My point was that you can say He has put Himself in a box because He will love His own and not suddenly turn against them and start hating them or let something dissuade Him or convince Him to stop loving. In that regard, He is “limiting” Himself. And I’m glad, so glad He does.

    I don’t want God to be good today and maybe evil tomorrow, but to believe He is only good and will always only be good is, well, for lack of a better term, limiting. But thank God He is true to His character and doesn’t value His limitless quality over His other attributes.

    He is absolutely limitless in His love, in His grace, in His mercy, in His kindness, in His compassion, in His goodness and so on.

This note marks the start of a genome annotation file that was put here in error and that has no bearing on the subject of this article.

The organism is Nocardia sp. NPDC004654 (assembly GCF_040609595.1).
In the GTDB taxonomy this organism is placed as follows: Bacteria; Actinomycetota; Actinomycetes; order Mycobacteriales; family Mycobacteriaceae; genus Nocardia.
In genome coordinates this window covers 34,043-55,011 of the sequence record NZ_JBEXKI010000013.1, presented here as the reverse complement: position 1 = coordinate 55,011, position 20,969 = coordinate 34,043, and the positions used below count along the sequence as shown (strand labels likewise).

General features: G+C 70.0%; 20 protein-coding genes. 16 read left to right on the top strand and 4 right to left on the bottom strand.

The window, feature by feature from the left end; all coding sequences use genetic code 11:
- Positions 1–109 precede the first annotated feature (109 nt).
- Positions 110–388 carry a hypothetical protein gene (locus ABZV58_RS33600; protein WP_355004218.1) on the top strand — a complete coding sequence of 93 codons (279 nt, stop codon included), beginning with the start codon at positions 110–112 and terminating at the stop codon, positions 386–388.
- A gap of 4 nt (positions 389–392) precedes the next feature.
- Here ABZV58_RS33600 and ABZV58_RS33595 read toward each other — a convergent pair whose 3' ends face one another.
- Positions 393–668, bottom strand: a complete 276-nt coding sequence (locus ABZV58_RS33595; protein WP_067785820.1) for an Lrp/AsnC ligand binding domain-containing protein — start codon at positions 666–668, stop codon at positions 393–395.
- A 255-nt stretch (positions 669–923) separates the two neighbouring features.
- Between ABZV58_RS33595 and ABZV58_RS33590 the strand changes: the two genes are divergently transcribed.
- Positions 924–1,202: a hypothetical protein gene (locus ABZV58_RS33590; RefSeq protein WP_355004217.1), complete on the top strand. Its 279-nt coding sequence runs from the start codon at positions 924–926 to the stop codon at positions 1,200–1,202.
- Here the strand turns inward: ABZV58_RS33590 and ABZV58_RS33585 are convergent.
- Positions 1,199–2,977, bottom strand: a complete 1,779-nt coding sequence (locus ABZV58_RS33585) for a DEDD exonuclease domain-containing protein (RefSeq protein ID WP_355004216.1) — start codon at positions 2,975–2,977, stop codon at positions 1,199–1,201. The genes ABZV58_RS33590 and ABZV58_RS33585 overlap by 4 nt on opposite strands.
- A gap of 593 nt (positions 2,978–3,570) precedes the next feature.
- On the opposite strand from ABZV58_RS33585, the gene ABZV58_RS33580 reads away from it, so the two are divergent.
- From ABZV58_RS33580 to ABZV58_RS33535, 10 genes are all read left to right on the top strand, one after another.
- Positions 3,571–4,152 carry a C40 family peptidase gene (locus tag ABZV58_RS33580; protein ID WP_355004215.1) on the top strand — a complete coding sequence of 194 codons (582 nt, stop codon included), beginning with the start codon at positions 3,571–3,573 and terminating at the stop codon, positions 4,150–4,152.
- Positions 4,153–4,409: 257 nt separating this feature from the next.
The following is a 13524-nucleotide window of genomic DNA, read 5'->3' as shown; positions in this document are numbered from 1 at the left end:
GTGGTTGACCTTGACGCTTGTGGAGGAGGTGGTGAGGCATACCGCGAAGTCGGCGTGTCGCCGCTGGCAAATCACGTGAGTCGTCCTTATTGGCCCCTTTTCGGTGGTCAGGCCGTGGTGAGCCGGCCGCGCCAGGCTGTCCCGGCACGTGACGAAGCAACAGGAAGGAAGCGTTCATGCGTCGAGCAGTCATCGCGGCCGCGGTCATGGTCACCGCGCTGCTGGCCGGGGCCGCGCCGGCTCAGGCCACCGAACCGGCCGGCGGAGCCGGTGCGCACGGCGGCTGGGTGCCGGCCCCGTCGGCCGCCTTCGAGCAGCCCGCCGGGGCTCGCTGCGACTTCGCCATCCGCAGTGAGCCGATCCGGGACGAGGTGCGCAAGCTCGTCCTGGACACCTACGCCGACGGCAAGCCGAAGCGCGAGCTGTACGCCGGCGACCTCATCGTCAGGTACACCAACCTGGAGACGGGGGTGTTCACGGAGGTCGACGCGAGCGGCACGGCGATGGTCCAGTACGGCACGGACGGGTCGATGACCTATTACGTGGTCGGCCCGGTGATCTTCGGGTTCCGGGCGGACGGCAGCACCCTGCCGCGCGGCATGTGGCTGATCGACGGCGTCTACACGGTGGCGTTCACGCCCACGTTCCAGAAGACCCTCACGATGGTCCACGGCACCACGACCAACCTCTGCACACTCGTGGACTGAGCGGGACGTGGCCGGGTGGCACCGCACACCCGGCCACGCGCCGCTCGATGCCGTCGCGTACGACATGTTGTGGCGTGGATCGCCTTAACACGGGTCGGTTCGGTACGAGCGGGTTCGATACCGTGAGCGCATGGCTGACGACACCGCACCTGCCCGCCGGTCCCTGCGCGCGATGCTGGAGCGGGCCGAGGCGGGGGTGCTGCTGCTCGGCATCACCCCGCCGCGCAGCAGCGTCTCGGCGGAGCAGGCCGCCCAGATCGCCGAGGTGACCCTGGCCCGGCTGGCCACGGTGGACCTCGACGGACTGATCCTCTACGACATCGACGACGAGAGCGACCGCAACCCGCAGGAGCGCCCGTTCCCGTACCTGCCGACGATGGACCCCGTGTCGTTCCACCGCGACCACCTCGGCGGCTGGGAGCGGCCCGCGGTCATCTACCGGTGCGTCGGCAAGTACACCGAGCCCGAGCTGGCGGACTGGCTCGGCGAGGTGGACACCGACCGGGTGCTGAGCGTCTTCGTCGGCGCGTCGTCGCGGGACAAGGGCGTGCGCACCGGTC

He is not limitless in the sense that there is no end to His growth as a person. I. E. he does not evolve from the “tyrant god of the Old Testament” into the “nice Jesus of the New Testament” as some of those on the other side of the dialogue claim.

    Hope that clarifies my position.



  6. In the spirit of this article,

    An amazing man spreading the faith in an unconventional way throughout New York City!


    This cab driver is a Pastor!
    A great read!!!


  7. Sarah, I can’t tell if your comment is for real or not. I read your article and honestly don’t see how it’s related to this post.

    Yes, I think it’s cool that there’s a pastor in New York who is driving cab in a way that sets him apart.

    I don’t know how that relates to a discussion about God’s character.

    Are you saying this pastor is showing God’s true nature by his acts of kindness? It certainly would seem so to me.

    And yet the article you wrote is so tangentially connected to this discussion, it’s hard for me to think you have a genuine interest in adding to the discourse.

    Sorry if I’m misreading your intentions. I’m leaving your comment up and responding in case I’m wrong. I hope I am.